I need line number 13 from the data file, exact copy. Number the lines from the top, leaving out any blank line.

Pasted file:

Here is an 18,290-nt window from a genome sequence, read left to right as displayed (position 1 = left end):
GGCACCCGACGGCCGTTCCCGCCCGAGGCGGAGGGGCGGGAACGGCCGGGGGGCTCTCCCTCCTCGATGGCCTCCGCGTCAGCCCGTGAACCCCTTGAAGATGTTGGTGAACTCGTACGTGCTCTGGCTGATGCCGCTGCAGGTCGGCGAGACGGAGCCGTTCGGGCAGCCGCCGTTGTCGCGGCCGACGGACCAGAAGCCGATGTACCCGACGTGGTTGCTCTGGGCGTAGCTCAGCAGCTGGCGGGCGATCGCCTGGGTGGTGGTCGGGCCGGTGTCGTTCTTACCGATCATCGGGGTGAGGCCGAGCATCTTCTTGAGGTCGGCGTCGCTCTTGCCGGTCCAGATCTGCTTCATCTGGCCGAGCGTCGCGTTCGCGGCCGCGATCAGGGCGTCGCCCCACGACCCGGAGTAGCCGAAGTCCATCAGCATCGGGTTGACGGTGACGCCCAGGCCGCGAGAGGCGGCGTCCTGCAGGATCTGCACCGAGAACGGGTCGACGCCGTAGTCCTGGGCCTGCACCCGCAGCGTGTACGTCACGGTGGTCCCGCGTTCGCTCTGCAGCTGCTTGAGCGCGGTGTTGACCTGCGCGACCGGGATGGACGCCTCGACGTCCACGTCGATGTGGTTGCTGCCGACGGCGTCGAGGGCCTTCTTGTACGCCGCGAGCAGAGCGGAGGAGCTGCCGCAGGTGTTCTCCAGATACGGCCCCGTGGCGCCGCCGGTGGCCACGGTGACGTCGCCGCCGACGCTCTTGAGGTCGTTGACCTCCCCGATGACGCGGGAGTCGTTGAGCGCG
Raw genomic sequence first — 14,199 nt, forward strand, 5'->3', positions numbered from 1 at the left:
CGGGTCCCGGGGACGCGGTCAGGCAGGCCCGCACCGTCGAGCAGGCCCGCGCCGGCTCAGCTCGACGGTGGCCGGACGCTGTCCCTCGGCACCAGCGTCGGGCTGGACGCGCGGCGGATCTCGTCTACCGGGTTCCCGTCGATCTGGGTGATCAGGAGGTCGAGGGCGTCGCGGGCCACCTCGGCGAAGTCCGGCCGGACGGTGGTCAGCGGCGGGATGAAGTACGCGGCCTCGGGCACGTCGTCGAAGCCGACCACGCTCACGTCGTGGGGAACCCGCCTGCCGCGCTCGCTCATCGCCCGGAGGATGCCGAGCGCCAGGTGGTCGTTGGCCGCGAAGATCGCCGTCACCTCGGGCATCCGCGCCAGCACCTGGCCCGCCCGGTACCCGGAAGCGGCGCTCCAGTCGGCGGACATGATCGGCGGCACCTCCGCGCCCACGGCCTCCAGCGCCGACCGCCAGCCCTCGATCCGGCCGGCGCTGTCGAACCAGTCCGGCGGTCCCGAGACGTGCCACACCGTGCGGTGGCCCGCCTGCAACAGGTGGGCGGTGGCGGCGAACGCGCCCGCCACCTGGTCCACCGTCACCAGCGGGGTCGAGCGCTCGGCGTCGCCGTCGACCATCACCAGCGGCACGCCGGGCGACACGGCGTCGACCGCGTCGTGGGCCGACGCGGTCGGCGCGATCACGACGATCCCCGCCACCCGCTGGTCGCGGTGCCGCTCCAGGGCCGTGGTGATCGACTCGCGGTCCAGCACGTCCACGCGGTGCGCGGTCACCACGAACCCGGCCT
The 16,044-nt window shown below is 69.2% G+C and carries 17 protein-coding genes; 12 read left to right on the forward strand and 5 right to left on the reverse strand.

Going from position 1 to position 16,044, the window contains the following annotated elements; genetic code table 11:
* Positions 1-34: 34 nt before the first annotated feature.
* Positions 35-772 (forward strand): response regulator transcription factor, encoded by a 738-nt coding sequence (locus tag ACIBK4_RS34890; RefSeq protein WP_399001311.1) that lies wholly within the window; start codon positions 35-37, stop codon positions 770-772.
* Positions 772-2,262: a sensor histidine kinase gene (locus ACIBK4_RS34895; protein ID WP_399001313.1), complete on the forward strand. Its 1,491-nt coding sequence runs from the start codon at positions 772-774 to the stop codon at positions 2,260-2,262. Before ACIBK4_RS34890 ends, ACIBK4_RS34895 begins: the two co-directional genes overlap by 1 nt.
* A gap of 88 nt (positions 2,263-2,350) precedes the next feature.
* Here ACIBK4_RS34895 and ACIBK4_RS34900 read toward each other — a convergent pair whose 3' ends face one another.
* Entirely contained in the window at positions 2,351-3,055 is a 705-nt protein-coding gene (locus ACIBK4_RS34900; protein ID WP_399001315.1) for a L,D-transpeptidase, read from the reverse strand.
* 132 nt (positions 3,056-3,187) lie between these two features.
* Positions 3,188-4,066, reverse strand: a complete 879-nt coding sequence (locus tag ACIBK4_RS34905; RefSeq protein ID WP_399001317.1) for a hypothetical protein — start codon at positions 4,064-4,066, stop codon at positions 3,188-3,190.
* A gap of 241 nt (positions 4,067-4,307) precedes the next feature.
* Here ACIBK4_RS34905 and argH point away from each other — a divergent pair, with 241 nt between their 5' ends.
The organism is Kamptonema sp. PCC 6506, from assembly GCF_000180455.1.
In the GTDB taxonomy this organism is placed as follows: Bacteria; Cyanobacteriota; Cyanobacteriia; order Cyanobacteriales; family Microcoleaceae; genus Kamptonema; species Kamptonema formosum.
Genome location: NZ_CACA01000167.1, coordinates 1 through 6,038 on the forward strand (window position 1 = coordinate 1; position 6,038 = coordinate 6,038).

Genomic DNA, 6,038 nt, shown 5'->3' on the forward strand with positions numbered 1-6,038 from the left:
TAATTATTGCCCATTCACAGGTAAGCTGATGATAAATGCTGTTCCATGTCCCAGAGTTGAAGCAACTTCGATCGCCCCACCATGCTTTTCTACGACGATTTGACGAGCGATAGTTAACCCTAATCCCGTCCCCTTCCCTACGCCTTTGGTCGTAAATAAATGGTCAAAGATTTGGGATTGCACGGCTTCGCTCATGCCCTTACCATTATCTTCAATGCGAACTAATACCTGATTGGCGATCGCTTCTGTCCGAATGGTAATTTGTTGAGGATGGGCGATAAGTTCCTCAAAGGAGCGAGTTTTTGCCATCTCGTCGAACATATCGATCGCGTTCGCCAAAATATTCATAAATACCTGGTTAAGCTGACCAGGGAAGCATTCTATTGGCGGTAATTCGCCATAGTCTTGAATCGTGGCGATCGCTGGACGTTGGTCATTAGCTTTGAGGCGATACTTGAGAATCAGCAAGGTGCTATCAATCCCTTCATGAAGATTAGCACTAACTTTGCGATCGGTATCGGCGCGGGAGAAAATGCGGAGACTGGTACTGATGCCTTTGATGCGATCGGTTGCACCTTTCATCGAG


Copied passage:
* 132 nt (positions 3,056-3,187) lie between these two features.